Lung Tumors Shrink in Genentech’s Phase II Study Of Atezolizumab

Lung Tumors Shrink in Genentech’s Phase II Study Of Atezolizumab

Roche Group subsidiary, Genentech, recently announced that its pipeline cancer immunotherapy atezolizumab, used in the crucial large-scale Phase II trial BIRCH, has achieved its primary endpoint and had the ability to shrink tumors in patients diagnosed with locally advanced or metastatic non-small cell lung cancer (NSCLC) expressing PD-L1.

The BIRCH study was designed as an open-label, multicenter, single-arm Phase II study to determine the safety and efficacy profile of atezolizumab, an investigational monoclonal antibody. This investigational immunotherapy works by interfering with cell surface protein, PD-L1, leading to a boost in T cell activity. The study enrolled 667 patients who were treated with a 1,200-milligram intravenous dose of the drug every 3 weeks. The primary endpoint of the study was ORR. Secondary endpoints included duration of response (DoR), overall survival (OS), progression-free survival (PFS) and safety. Results from BIRCH will be presented at an upcoming medical meeting.

The study was able to quantify the amount of PD-L1 expressed by a cancer patient in relation to their response to the drug. Any adverse effects reported were similar to those noted in previously completed studies of atezolizumab.

“We are encouraged by the number of people who responded to atezolizumab and maintained their response during the study, which is particularly meaningful for people who had received several prior treatments,” said Sandra Horning, M.D., chief medical officer and head of Global Product Development. “We plan to present results at an upcoming medical meeting and will discuss these data as well as results from our other lung cancer studies with health authorities to bring this medicine to patients as quickly as possible.’’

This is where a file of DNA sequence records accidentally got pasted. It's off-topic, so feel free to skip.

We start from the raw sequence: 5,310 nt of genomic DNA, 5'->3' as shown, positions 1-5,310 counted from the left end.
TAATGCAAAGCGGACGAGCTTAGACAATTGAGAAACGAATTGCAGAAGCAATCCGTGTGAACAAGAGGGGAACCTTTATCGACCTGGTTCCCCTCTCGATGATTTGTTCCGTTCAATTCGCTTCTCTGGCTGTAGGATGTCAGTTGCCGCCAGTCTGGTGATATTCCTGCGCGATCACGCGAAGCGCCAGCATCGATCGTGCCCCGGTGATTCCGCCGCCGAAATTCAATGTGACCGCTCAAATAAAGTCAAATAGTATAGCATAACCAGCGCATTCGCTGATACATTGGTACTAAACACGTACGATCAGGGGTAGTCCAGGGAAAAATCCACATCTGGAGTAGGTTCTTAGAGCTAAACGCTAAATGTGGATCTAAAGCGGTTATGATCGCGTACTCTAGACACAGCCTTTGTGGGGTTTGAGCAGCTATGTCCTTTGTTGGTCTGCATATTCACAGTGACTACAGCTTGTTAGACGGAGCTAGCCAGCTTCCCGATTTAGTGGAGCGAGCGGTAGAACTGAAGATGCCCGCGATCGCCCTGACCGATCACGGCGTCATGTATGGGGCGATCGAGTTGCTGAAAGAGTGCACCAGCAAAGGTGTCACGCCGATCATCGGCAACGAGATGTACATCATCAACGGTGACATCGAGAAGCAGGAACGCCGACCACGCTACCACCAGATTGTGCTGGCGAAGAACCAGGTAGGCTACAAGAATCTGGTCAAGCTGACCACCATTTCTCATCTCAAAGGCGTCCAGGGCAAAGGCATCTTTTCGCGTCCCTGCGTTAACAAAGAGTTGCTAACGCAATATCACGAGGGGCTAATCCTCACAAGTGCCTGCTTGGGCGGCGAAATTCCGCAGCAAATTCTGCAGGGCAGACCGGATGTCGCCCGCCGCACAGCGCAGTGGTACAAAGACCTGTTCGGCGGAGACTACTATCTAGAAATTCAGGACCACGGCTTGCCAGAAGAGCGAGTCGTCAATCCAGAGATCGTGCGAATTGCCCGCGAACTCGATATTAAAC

In February 2015, the US Food and Drug Administration granted atezolizumab Breakthrough Therapy Designation as a treatment for NSCLC expressing PD-L1, in patients whose disease progressed despite receiving standard cancer treatments. The designation grants the drug accelerated development and review with the FDA.

As a biomarker, PD-L1 can be used to identify which patients are most likely to benefit from treatment with atezolizumab alone, or from atezolizumab combined with another drug. At present, there are 11 Phase III studies in the works or already underway, testing atezolizumab on cancers of the lungs, kidney, breast, and bladder.